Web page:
Article by Dorothy O’Neil, Esq.
It’s Saturday night, well, more like 2:00 a.m. on Sunday morning. You sit alone in an empty, dark room, retracing every step of the night where you and your spouse finally muttered the words that have been creeping up your spine, expanding in your throat, causing your jaw to clench, and taking over your whole spirit: Divorce.
Separation has been on your mind for months. You and your spouse have just stopped communicating, stopped putting in the effort, and now walk the house only acknowledging each other to address the children’s wants or needs. Roommates. You feel the grief of loss beginning to emerge, the fear of the unknown, and what your lives might look like after separation. What will people think? What will people say?
Once spouses reach the point of putting “divorce” on the table, it usually sends their minds reeling about the next steps, their worst fears, the reality of separating houses, and time with children. They are overwhelmed, anxious, and scared. All are natural reactions to separation and divorce, even if the separation is not a volatile one.
When I talk to potential clients during our initial consultations, they often express their fears and concerns. We dive in and discuss as many as we can. I often ask how they see their divorce story playing out. With a confused expression, nearly every one asks me what a divorce story is, and so I explain: Your divorce story is how you would like to see your divorce unfold. If you shifted your focus away from all the bad stuff that has happened up to this point, and could visualize your ideal separation from your spouse, what would that look like?
Most psychologists and counselors discuss this divorce story exercise with their divorcing clients, and we do it in the legal field too. I complete this exercise with potential clients to understand their goals, and learn what is most important to them. From there, I can help develop potential resolutions and settlement options to meet those goals.
There are many ways to construct your divorce story but some of the most important considerations are:
1. What story will you tell your family and friends?
In my experience, the best outcomes arise from spouses who take control early by working together to develop their narrative. If the spouses can do so, it may alleviate the fear of what the other spouse is telling everyone else. For example, “We have been having issues for quite some time now. We have exhausted our resources, including counseling, and agreed that we gave it our best shot. We are going to separate, but we do not want it to get ugly. We want to work together, to co-parent and focus on the kids.” That is really all you need to say. Anything else is frankly no one’s business. Seizing control early in the separation, and sticking to the mutual narrative, cancels out a large number of other influences (such as family and friends) that can often lead to more conflict through the divorce.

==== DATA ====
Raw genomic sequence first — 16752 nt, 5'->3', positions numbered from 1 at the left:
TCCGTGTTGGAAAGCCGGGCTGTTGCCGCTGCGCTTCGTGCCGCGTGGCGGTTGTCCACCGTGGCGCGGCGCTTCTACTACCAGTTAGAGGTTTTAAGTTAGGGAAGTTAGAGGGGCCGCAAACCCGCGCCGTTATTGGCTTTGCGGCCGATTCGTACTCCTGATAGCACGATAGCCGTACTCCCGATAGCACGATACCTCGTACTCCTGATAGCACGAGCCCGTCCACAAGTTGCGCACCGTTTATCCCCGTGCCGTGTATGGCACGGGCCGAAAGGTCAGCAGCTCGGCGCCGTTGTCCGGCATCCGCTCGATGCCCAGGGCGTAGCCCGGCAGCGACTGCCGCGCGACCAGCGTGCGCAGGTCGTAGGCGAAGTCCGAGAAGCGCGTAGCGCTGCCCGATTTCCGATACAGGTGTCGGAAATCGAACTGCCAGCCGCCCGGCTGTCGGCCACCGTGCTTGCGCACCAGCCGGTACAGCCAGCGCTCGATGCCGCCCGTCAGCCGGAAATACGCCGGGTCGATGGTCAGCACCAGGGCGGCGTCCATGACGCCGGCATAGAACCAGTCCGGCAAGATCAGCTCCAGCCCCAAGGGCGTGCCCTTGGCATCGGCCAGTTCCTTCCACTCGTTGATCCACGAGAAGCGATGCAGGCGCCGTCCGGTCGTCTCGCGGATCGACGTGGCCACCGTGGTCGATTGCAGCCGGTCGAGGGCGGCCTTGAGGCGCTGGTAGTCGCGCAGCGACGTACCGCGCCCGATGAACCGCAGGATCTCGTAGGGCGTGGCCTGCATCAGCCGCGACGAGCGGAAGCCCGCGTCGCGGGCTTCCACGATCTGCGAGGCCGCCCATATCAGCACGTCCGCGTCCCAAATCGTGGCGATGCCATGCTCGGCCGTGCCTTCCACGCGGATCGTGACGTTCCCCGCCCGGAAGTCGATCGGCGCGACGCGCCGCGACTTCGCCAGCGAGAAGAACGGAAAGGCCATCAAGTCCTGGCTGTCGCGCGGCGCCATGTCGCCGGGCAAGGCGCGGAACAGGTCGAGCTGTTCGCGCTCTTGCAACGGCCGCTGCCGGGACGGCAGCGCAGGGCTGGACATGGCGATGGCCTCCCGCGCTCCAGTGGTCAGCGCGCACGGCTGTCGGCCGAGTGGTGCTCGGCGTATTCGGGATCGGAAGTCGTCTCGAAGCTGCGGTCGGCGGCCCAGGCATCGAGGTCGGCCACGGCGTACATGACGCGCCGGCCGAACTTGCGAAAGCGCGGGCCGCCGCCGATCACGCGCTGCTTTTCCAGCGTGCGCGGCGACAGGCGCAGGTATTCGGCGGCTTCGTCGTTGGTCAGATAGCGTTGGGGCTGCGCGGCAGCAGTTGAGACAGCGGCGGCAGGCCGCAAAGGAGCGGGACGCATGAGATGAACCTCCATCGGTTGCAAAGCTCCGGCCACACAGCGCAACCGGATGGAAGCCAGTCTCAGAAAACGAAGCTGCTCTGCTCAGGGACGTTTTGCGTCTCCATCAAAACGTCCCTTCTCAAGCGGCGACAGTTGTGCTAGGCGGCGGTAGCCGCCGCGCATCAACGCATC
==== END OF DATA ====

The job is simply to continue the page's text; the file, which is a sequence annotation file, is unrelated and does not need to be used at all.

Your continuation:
2. What story will you tell your children?
Similar to the narrative you will tell friends and family, you and your spouse should create a mutual narrative for your children.
What you say is important, but also how you say it, and when you say it. If one parent talks to the children separately from the other, with a different narrative, children may become anxious about what the “truth” is. Sitting the children down together, keeping calm, sharing the narrative, allowing their reaction and reinforcing your love for them, shows the children that you and your spouse are putting them first, and are dedicated to working together for their benefit. Remember that children are smart and notice tension between parents. Do not avoid these discussions with your children, as they could help minimize negative impacts from the divorce or separation. If you need help talking with your children about the separation in a healthy way, a counselor can be a valuable resource.
3. What will your divorce procedure be?
Will you fight about every penny and detail in court? Or will you choose an out-of-court alternative to sit down together, and make the decisions necessary to unravel your lives? I encourage potential clients to explore alternative options to settle their divorce cases. Going to court almost always heightens emotions because you are pleading your case to a judge and asking the judge to choose your story and your position. Using alternative settlement options, such as mediation and the collaborative divorce process, eliminates a judge in the room, and allows parties to focus on the logistics of the divorce, rather than being “right.” This allows each party to have a say in how their lives will look post-divorce.
4. What will your co-parenting relationship look like?
Most couples do not realize they must create an entirely new relationship—a post-separation, co-parenting relationship. How will they act at school functions? Will they sit together or apart? Who will take the kids to doctors’ appointments? Will they each share the extracurricular activity responsibilities? How will they ensure homework is completed, when the kids are splitting time between each parents’ house? Often, they have no idea how to do this. Attorneys and counselors can provide tools and resources to help parents get on the same page with this new venture.
It is important to remember that there really is no set blueprint for divorce. Since each family is unique, each divorce is unique. Taking early control of how your divorce story unfolds together, allows each spouse to approach the divorce with less defensiveness, and more focus on the future.